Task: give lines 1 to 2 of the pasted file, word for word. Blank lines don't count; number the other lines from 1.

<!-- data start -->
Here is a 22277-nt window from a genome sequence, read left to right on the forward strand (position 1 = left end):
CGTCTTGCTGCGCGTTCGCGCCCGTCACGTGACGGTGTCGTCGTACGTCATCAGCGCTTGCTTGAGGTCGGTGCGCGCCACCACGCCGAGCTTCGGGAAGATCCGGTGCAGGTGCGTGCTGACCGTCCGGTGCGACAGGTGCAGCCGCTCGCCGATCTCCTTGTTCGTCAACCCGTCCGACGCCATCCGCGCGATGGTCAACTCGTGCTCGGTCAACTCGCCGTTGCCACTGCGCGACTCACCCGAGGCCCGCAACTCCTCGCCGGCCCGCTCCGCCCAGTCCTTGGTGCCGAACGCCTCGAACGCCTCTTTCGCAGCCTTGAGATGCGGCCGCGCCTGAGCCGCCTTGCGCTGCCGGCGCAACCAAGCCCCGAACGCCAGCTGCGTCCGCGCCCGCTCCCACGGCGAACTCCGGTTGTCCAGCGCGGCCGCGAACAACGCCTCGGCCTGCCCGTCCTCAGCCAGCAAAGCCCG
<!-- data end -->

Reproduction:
Here is a 22277-nt window from a genome sequence, read left to right on the forward strand (position 1 = left end):
CGTCTTGCTGCGCGTTCGCGCCCGTCACGTGACGGTGTCGTCGTACGTCATCAGCGCTTGCTTGAGGTCGGTGCGCGCCACCACGCCGAGCTTCGGGAAGATCCGGTGCAGGTGCGTGCTGACCGTCCGGTGCGACAGGTGCAGCCGCTCGCCGATCTCCTTGTTCGTCAACCCGTCCGACGCCATCCGCGCGATGGTCAACTCGTGCTCGGTCAACTCGCCGTTGCCACTGCGCGACTCACCCGAGGCCCGCAACTCCTCGCCGGCCCGCTCCGCCCAGTCCTTGGTGCCGAACGCCTCGAACGCCTCTTTCGCAGCCTTGAGATGCGGCCGCGCCTGAGCCGCCTTGCGCTGCCGGCGCAACCAAGCCCCGAACGCCAGCTGCGTCCGCGCCCGCTCCCACGGCGAACTCCGGTTGTCCAGCGCGGCCGCGAACAACGCCTCGGCCTGCCCGTCCTCAGCCAGCAAAGCCCG